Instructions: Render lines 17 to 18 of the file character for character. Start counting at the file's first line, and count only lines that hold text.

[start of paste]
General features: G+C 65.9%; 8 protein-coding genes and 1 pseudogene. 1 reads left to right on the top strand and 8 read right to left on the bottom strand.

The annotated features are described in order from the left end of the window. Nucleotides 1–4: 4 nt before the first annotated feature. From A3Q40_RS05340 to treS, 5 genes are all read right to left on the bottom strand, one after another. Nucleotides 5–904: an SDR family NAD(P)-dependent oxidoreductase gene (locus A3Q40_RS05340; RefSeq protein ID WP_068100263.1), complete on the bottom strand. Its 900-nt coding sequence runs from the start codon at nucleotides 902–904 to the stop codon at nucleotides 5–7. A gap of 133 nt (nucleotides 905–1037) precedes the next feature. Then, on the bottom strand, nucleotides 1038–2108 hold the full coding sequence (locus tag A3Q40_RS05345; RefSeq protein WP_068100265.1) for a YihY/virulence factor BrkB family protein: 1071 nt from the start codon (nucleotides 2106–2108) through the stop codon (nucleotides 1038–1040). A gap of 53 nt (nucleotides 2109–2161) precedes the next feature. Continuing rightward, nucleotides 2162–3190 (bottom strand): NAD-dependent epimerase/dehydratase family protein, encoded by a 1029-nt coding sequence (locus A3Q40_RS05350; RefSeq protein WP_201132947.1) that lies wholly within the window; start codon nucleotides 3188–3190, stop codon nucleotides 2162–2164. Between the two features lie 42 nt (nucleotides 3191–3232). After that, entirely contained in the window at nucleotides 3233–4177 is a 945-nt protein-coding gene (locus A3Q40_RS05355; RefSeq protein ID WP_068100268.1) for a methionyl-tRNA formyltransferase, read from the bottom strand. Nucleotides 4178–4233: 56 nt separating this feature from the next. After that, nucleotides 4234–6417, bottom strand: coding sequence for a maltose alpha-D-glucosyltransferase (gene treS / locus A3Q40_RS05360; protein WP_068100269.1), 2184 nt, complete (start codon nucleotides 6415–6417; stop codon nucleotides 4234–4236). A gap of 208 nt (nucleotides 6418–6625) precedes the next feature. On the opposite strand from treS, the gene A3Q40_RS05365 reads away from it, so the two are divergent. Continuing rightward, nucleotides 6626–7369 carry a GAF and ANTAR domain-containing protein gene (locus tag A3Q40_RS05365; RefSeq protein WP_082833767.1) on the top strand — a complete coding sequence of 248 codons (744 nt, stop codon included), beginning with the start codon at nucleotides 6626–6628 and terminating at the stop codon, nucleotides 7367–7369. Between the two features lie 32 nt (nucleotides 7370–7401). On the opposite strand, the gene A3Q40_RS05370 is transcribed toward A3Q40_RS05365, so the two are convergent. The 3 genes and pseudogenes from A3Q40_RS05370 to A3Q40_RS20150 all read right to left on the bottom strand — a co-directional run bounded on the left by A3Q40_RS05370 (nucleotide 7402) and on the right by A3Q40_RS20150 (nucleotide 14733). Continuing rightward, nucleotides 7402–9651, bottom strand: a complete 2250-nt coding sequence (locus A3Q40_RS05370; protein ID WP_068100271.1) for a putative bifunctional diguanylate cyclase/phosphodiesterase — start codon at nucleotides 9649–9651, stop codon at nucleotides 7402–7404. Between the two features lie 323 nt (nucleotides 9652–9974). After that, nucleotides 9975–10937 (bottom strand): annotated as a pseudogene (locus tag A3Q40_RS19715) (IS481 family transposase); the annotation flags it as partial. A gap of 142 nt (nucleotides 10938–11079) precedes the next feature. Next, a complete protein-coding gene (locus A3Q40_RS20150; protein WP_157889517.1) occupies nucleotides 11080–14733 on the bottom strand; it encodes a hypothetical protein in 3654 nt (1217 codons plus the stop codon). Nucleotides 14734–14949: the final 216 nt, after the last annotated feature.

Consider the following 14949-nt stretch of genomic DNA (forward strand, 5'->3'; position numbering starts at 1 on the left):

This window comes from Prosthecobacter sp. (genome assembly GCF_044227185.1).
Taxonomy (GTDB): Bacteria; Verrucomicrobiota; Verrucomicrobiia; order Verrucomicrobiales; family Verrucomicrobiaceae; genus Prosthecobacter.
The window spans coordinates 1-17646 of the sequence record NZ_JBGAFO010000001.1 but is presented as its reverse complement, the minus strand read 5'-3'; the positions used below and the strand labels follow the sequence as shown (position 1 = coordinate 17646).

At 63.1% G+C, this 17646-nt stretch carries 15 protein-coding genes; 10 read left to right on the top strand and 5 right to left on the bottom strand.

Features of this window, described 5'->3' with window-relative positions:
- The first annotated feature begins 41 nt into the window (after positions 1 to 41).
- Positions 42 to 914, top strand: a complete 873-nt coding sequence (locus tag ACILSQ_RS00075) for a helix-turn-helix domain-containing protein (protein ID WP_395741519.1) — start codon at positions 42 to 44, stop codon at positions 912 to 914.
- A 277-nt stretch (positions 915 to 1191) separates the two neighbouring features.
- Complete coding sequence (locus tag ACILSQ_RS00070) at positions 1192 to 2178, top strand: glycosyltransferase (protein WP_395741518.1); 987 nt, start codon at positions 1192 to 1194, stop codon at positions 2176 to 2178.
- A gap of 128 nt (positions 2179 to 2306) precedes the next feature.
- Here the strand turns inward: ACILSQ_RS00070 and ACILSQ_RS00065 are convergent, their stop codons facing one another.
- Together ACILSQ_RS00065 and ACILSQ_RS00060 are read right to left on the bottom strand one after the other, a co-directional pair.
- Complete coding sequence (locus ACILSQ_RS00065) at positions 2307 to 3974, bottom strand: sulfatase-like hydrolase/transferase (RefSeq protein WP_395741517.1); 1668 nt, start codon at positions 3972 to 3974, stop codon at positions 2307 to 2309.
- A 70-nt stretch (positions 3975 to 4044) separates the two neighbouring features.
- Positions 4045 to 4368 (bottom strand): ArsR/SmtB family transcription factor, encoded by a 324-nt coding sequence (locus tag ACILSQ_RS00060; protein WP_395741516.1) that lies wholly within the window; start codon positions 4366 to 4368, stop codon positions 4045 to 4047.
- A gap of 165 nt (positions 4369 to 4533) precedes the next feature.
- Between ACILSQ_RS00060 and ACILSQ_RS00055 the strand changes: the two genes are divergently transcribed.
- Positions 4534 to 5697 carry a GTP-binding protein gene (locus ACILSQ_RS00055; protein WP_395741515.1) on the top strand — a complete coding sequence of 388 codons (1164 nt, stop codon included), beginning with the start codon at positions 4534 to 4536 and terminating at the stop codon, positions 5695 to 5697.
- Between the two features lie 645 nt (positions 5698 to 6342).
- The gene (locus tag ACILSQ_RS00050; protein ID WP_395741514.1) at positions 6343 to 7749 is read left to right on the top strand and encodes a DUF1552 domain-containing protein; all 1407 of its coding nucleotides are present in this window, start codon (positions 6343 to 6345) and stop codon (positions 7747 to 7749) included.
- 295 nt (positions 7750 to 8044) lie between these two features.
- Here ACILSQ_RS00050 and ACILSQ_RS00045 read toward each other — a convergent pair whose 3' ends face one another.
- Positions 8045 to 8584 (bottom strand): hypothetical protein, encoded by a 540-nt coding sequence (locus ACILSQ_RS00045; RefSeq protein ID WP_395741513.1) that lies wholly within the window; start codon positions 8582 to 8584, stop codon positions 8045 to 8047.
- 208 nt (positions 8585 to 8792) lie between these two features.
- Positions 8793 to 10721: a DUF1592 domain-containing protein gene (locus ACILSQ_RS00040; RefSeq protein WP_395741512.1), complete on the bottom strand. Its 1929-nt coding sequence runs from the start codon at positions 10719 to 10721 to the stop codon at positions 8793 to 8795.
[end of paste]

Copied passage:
- A 70-nt stretch (positions 3975 to 4044) separates the two neighbouring features.
- Positions 4045 to 4368 (bottom strand): ArsR/SmtB family transcription factor, encoded by a 324-nt coding sequence (locus tag ACILSQ_RS00060; protein WP_395741516.1) that lies wholly within the window; start codon positions 4366 to 4368, stop codon positions 4045 to 4047.